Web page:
These days social care providers are subjected to too much regulatory activity, which is difficult to reconcile with the government’s aspirations for streamlined regulation.
For example, in the housing sector, Supporting People payments have resulted in councils using in-house accreditation units to monitor contracts and preferred provider lists. But this is already covered by other regulators. Most providers also have to contend with regulations and inspections covering planning, buildings, fire and health and safety.
Housing associations often monitor providers that operate in their properties.
Simplifying the position would involve separating out the different regulators and requiring them to work together in a spirit of co-operation. There are a minimum number of things that the regulators should agree to do.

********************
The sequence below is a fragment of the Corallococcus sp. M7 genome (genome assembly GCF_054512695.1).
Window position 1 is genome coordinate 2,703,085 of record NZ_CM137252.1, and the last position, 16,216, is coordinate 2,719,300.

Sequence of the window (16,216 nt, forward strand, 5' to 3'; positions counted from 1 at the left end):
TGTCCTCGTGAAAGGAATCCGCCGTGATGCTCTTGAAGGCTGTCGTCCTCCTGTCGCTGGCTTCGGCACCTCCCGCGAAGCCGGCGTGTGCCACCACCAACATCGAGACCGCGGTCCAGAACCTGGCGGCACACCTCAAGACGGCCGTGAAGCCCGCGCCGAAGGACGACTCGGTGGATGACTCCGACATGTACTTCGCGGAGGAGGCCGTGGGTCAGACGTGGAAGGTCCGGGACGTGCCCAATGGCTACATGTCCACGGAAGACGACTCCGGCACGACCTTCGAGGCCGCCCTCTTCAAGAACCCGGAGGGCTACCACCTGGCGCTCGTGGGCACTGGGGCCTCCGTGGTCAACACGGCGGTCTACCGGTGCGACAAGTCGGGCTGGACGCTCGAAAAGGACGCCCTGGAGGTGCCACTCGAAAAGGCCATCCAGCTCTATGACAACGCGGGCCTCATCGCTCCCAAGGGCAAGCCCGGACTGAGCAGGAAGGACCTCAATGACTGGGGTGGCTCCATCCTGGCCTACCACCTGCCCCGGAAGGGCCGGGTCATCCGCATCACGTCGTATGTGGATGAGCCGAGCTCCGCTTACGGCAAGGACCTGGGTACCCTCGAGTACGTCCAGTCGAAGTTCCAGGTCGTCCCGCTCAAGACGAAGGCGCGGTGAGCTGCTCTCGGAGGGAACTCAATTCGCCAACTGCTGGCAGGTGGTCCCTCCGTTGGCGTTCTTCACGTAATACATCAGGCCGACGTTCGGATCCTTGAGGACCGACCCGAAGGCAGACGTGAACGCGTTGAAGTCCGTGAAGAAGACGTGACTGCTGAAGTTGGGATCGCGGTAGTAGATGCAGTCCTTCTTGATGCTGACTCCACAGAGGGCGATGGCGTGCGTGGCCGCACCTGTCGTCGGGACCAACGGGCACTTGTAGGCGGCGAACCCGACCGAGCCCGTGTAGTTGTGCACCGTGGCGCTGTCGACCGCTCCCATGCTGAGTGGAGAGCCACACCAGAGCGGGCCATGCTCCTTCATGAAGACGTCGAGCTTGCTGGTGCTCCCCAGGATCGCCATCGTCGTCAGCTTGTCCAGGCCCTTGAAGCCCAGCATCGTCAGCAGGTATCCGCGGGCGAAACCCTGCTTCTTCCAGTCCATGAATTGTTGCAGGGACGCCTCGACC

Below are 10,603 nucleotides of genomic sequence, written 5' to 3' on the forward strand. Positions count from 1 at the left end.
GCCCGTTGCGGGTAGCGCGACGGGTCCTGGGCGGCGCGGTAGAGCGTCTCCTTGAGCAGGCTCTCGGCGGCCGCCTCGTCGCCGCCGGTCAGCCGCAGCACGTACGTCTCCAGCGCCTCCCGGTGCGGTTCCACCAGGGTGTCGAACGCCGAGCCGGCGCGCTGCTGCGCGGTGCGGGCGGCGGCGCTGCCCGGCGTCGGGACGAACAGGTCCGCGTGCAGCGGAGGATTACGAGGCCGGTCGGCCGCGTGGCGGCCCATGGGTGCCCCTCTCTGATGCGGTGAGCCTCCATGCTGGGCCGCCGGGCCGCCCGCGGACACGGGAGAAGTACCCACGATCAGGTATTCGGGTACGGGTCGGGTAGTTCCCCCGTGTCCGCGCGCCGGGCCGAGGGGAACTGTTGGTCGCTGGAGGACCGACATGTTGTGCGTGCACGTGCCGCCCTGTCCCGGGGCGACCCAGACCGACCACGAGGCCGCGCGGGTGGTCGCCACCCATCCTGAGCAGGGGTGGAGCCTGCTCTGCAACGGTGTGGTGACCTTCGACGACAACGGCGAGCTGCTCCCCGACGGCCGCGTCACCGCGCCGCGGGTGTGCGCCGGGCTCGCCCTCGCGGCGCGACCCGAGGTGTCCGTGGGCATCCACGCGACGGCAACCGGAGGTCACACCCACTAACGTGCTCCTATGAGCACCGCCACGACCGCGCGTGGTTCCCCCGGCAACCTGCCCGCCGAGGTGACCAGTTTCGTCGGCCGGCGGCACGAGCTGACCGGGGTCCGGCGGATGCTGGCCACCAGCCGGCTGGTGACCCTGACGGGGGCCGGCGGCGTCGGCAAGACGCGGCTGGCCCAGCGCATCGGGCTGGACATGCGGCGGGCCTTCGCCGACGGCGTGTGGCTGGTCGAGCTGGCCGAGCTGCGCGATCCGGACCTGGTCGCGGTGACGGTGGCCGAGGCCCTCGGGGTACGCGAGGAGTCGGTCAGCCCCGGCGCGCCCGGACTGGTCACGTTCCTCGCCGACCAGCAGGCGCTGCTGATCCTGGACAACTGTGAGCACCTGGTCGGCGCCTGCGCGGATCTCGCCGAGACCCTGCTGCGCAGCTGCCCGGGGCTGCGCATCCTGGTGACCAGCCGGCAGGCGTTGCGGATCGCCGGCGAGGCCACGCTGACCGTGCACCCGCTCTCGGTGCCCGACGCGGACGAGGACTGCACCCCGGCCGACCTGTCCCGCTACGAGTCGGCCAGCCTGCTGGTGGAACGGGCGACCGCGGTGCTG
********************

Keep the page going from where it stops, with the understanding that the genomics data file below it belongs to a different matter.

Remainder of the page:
For a start they should share information in an open fashion as this would avoid much dual regulation. They should also have the judgement to leave to the Commission for Social Care Inspection the things that are better suited to a national regulator.
The service users should be allowed to judge whether services are achieving the desired outcomes. This would save much form-filling and return control to where the adult social care green paper says it belongs.
And the regulatory procedures and systems used should be as uniform and consistent as possible.
Taking these things into account could save considerable time and money, and would focus councils’ minds on what should be of importance to them. Provider organisations and their employees would be clearer about what is expected of them.
The present regulatory situation is in fact a major challenge for central and local government.
How can the government convince social care stakeholders that they are serious about a seamless service if they cannot even decide who should be responsible for regulating what?
Steve Inch is chief executive of New Support Options and chairperson of Association for Real Change